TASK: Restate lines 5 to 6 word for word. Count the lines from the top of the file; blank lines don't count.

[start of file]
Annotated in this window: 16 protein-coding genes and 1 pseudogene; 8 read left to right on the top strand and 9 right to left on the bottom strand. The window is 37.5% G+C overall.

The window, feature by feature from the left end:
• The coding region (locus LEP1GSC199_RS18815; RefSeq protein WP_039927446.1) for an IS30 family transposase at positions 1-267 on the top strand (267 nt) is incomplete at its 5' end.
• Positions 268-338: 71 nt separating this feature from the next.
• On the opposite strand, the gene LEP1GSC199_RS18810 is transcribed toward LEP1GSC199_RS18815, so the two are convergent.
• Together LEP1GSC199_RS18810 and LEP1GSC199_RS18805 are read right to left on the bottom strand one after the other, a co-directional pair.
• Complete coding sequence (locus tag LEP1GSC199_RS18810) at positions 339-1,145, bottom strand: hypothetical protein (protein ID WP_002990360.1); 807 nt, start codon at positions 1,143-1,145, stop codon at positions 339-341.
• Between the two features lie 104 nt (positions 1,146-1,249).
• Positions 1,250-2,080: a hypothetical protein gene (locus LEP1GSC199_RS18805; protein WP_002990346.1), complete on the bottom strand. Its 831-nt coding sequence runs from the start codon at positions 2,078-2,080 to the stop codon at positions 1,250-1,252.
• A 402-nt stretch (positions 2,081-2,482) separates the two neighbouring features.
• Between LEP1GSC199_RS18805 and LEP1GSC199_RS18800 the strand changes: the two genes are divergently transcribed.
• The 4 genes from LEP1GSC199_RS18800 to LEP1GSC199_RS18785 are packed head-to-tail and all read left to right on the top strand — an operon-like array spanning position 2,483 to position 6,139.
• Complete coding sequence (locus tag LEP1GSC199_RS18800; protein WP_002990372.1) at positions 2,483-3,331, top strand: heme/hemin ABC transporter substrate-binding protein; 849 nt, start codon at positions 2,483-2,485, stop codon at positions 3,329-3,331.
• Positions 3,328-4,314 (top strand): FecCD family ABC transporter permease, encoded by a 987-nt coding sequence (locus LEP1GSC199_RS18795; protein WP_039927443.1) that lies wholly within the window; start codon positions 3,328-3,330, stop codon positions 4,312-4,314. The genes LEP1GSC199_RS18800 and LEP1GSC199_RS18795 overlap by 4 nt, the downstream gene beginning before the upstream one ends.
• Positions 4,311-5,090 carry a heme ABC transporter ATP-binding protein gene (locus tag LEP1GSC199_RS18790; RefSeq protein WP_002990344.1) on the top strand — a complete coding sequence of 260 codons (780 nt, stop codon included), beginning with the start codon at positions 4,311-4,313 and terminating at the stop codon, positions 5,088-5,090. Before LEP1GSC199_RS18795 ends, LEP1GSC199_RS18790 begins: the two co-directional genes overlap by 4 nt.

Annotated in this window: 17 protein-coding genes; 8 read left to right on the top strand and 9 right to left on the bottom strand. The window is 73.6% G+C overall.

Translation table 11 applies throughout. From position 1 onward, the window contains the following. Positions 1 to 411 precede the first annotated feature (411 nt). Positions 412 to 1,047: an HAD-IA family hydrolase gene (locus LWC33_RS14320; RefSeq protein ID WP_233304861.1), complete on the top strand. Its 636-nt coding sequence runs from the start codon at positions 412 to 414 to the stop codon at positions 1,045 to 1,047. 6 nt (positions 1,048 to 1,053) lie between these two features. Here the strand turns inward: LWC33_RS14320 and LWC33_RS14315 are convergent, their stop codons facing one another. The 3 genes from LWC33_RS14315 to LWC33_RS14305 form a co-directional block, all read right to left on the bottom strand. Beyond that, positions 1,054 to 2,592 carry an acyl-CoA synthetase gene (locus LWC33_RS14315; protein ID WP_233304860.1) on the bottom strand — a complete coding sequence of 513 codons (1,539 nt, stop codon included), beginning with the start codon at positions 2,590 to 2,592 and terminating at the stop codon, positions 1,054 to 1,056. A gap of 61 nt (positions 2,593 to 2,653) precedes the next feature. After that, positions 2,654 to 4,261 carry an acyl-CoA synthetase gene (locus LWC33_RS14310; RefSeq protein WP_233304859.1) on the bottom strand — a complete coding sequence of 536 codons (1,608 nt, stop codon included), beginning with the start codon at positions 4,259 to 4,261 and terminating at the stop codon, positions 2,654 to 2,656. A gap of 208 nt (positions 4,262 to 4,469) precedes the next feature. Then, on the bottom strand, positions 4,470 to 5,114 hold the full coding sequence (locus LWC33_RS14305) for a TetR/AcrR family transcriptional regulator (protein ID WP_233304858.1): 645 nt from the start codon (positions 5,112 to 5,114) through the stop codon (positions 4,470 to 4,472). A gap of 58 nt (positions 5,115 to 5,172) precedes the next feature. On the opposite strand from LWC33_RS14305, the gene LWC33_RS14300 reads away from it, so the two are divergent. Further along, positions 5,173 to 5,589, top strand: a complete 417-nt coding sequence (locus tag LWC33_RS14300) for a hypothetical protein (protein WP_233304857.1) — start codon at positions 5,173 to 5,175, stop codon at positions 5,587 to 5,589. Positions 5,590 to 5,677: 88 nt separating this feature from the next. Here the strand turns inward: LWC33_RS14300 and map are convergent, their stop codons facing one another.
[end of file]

• On the opposite strand, the gene LEP1GSC199_RS18810 is transcribed toward LEP1GSC199_RS18815, so the two are convergent.
• Together LEP1GSC199_RS18810 and LEP1GSC199_RS18805 are read right to left on the bottom strand one after the other, a co-directional pair.